Summary: The Fourth message in the Leviticus series focuses on Leviticus 16-27 dealing with the various laws dealing with personal holiness and how Christ has provided what we need for life and holiness in himself.

Leviticus Series #4

Personal Holiness

Leviticus 17-27

CHCC: July 4, 2010


Well, today is July 4th, a national holiday which just happens to coincide with one of our days of worship. While we are celebrating Independence Day today, I will be taking the time to outline for you your independence from the old Levitical Law system. Believe me, you can be just as thankful for your freedom from the legalism of the law system as you can be thankful for your freedoms as a citizen of the greatest nation on the earth. By the way, your freedoms in Christ come because you are a citizen of heaven. God not only redeemed you from slavery to sin, he adopted you into his family and made you a joint heir with Christ.

Since it’s July 4 – we will focus on Freedom from trying to obey the LAW in order to be personally righteous.

I remember something that happened just after I moved to Texas from New Mexico in 1974. I was driving down a street in Alvin and was pulled over by a city policeman. He asked me if I was aware that I was driving over the speed limit in a school zone. Having just moved to Texas, I didn’t know enough about Alvin to know I was anywhere near a school. As it was, the school was about two blocks away and I had not passed by it yet. There had been a school zone sign, but I hadn’t seen it. (New Mexico school zone signs are accompanied by a yellow flashing light and cross hatching paint on the street – Texas just has a white rectangular sign and a car hiding around the corner.)

Anyway, that happened to me twice in the first month of my arrival in the state, which was enough to mess up my driving record and almost made me ineligible to drive the new church van the Arcadia Church bought for my youth ministry. The point is, that I arrived in the state ignorant of some of the laws of the State of Texas, and I paid a penalty for my ignorance of the law.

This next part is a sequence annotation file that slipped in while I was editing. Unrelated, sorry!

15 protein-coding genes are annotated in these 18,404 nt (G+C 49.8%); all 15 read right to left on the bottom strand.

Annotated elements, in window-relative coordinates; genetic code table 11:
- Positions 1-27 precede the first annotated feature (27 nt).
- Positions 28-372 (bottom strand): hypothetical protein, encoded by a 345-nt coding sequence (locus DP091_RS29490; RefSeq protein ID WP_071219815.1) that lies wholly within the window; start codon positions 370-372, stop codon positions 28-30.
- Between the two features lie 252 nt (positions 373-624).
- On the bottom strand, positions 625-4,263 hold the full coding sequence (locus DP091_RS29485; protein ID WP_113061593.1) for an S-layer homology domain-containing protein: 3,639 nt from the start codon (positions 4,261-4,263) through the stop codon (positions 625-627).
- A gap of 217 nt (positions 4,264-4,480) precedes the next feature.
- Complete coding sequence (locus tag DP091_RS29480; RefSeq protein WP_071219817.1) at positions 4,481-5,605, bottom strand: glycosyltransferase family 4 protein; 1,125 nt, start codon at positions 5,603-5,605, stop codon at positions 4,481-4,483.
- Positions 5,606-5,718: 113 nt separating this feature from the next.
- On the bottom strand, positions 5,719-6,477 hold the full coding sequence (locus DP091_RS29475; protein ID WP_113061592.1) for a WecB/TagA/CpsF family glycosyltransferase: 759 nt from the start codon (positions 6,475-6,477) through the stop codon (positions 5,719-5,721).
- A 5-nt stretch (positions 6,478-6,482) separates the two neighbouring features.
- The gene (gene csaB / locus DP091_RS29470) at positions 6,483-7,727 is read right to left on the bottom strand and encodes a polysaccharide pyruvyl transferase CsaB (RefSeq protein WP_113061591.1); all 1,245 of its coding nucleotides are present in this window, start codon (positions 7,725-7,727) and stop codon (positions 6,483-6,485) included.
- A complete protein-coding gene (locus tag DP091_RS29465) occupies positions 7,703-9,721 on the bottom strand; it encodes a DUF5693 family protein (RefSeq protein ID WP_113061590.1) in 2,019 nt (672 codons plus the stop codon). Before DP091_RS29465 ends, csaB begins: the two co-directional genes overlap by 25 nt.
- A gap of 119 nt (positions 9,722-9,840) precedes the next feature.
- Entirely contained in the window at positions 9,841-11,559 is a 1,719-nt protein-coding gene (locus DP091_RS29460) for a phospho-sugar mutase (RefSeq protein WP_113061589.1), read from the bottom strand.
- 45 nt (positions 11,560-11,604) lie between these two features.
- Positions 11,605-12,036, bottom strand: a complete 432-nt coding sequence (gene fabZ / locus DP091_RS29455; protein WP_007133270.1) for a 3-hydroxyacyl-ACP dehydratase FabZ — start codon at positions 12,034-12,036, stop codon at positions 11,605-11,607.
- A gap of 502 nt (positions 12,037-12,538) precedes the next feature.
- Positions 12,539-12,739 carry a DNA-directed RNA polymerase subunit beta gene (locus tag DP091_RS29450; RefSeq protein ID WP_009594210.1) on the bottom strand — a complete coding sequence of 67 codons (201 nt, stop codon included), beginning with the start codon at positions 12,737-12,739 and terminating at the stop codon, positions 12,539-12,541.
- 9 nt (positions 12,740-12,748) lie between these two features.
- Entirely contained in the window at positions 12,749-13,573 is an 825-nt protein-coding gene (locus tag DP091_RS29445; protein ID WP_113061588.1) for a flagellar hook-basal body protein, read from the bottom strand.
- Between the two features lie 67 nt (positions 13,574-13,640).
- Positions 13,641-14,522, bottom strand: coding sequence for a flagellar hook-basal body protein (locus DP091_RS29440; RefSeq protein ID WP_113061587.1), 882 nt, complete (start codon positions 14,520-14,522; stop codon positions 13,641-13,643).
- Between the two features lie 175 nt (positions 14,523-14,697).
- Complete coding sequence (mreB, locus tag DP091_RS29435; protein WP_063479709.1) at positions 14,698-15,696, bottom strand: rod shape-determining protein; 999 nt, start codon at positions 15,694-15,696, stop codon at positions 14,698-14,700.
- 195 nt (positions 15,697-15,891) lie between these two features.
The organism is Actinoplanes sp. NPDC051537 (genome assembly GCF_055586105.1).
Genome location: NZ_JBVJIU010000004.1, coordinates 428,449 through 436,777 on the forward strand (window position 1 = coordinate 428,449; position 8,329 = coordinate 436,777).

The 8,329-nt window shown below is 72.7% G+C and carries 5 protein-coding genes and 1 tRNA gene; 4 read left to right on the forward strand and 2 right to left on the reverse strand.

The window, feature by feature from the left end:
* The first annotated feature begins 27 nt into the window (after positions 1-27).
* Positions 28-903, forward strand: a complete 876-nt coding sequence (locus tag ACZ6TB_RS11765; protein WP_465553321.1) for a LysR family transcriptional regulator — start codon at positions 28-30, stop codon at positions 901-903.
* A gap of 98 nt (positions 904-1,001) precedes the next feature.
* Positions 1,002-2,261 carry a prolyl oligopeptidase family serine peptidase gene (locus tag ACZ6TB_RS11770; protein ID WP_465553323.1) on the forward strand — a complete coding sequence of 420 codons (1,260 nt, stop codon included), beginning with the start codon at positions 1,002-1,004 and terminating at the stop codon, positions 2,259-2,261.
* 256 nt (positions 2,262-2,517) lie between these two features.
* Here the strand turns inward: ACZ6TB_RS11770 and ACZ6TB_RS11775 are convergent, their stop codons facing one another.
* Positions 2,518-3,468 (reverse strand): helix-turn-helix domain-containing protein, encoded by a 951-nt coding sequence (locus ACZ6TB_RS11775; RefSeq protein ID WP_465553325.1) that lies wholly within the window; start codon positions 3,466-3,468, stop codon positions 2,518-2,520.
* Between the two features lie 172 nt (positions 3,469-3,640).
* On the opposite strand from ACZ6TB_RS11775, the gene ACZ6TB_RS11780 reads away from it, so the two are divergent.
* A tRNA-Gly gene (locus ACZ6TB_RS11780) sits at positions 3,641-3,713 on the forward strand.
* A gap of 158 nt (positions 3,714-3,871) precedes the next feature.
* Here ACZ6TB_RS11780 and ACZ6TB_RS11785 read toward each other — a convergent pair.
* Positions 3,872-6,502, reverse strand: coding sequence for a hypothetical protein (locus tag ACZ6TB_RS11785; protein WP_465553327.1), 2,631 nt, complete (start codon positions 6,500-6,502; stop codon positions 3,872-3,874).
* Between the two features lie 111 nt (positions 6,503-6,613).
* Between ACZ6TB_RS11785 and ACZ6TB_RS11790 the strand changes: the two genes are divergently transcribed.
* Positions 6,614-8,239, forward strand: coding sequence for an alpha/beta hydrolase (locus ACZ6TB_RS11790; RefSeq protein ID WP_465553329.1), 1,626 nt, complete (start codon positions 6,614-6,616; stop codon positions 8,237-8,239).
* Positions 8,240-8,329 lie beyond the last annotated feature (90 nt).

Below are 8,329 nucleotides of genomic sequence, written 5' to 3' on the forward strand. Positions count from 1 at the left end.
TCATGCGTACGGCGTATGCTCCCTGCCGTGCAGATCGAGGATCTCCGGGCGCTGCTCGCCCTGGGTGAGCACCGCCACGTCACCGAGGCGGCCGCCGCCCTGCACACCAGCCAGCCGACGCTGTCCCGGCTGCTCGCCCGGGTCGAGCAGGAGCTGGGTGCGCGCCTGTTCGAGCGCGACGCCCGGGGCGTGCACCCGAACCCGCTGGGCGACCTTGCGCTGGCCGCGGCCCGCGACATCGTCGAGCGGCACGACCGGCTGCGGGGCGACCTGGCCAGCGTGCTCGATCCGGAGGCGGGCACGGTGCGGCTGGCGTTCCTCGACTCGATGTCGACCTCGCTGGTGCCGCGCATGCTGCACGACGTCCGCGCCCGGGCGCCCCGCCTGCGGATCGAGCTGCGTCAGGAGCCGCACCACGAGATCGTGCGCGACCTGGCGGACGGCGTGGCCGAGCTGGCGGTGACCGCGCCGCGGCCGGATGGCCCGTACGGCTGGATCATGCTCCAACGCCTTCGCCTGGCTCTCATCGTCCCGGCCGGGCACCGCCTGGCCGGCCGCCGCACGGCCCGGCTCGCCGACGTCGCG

So try to imagine this: I’m driving carefully, just under the speed limit in a school zone when I see the police car light behind me and I pull over. The policeman gets out and walks up to my window with a big smile on his face and says, “Mr. Skidmore, thank you for driving so carefully at such a safe speed. You are a good man and the state of Texas just wants to show it’s appreciation by giving you this Good Driver certificate.”

How many of you believe that story? It doesn’t happen that way because the LAW only pays attention to us when we’re wrong. In the same way, the Old Testament Law only points out when we fall short.

James 2:10 points out the nature of the law when it says, “Whoever keeps the whole law and yet stumbles in just one point is guilty of breaking all of it.”

(Naked Gospel, Andrew Farley, p. 41)

The point is that the law had no provision for rewarding those who obeyed it perfectly (which no one ever did). It only had penalties for breaking it, and provisions for making sacrifices to make things right after sinning.

1. Laws for Personal Holiness

Leviticus 17-22 outlined various laws relating to personal holiness. These included the following:

· Ch. 17 Said the tabernacle was the only proper place to sacrifice animal offerings, then it gave various rules about not eating blood.

· Ch. 18 Listed prohibitions about improper sexual behavior

· Ch. 19 prohibited idolatry, profaning of offerings, mistreating the poor and unfortunates, and a whole list of various commands in miscellaneous categories.

· Ch. 20 addressed human sacrifices, spiritism, and another list of miscellaneous immoralities that were to be avoid

· Ch. 21-22 contained regulations concerning the priests.

· Ch 23-24 gave commands about feast days they were to celebrate (we will look at that more closely next week)

· Ch. 25 gave rules about the land they would inherit once they entered the land of Canaan (the land of promise)

· Ch 26 gave warnings against apostasy

· Ch. 27 had laws concerning gifts and endowments, and ended up with rules about tithing.

That’s quite a laundry list in those 11 chapters. There was quite a lot to remember if a person wanted to live a holy life. There were hundreds of ways a person could stray into sin and uncleanness if they weren’t careful. Unfortunately, a devout Jew would probably have to memorize the whole law in order to be able to keep it properly. Fortunately, memorizing the law was just what the priests, scribes, and Rabbis did. This made them valuable members of the Jewish community. If you had a question about a particular point in the law, the Jewish leader could explain it all to you.

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